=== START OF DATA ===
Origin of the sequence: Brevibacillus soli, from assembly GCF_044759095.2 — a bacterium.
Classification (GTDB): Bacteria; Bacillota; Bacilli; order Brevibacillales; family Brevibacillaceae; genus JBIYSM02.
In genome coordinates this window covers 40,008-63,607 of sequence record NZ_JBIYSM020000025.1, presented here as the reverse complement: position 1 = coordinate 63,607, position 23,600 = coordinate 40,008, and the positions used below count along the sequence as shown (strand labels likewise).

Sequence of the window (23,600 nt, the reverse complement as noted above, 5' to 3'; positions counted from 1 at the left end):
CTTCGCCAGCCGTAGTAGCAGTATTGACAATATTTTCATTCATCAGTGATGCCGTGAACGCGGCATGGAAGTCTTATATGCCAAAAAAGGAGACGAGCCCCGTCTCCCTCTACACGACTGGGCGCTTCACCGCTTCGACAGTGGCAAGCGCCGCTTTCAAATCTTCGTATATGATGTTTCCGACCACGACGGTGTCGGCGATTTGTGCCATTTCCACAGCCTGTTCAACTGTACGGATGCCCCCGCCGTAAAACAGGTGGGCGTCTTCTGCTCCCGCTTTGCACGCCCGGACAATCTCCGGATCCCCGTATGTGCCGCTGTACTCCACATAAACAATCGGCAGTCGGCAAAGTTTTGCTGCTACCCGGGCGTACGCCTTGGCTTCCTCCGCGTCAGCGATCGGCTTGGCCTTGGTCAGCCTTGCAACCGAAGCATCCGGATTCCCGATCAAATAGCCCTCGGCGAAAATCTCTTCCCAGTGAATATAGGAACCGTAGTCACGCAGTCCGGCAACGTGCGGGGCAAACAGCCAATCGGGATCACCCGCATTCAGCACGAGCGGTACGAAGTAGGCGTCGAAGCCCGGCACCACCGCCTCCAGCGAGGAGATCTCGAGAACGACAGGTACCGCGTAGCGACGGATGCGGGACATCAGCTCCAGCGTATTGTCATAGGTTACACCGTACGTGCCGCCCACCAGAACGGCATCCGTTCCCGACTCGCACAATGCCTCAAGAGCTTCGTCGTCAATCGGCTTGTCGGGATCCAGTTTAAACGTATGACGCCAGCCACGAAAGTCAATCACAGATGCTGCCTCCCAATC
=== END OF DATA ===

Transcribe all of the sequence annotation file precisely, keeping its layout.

Origin of the sequence: Brevibacillus soli, from assembly GCF_044759095.2 — a bacterium.
Classification (GTDB): Bacteria; Bacillota; Bacilli; order Brevibacillales; family Brevibacillaceae; genus JBIYSM02.
In genome coordinates this window covers 40,008-63,607 of sequence record NZ_JBIYSM020000025.1, presented here as the reverse complement: position 1 = coordinate 63,607, position 23,600 = coordinate 40,008, and the positions used below count along the sequence as shown (strand labels likewise).

Sequence of the window (23,600 nt, the reverse complement as noted above, 5' to 3'; positions counted from 1 at the left end):
CTTCGCCAGCCGTAGTAGCAGTATTGACAATATTTTCATTCATCAGTGATGCCGTGAACGCGGCATGGAAGTCTTATATGCCAAAAAAGGAGACGAGCCCCGTCTCCCTCTACACGACTGGGCGCTTCACCGCTTCGACAGTGGCAAGCGCCGCTTTCAAATCTTCGTATATGATGTTTCCGACCACGACGGTGTCGGCGATTTGTGCCATTTCCACAGCCTGTTCAACTGTACGGATGCCCCCGCCGTAAAACAGGTGGGCGTCTTCTGCTCCCGCTTTGCACGCCCGGACAATCTCCGGATCCCCGTATGTGCCGCTGTACTCCACATAAACAATCGGCAGTCGGCAAAGTTTTGCTGCTACCCGGGCGTACGCCTTGGCTTCCTCCGCGTCAGCGATCGGCTTGGCCTTGGTCAGCCTTGCAACCGAAGCATCCGGATTCCCGATCAAATAGCCCTCGGCGAAAATCTCTTCCCAGTGAATATAGGAACCGTAGTCACGCAGTCCGGCAACGTGCGGGGCAAACAGCCAATCGGGATCACCCGCATTCAGCACGAGCGGTACGAAGTAGGCGTCGAAGCCCGGCACCACCGCCTCCAGCGAGGAGATCTCGAGAACGACAGGTACCGCGTAGCGACGGATGCGGGACATCAGCTCCAGCGTATTGTCATAGGTTACACCGTACGTGCCGCCCACCAGAACGGCATCCGTTCCCGACTCGCACAATGCCTCAAGAGCTTCGTCGTCAATCGGCTTGTCGGGATCCAGTTTAAACGTATGACGCCAGCCACGAAAGTCAATCACAGATGCTGCCTCCCAATC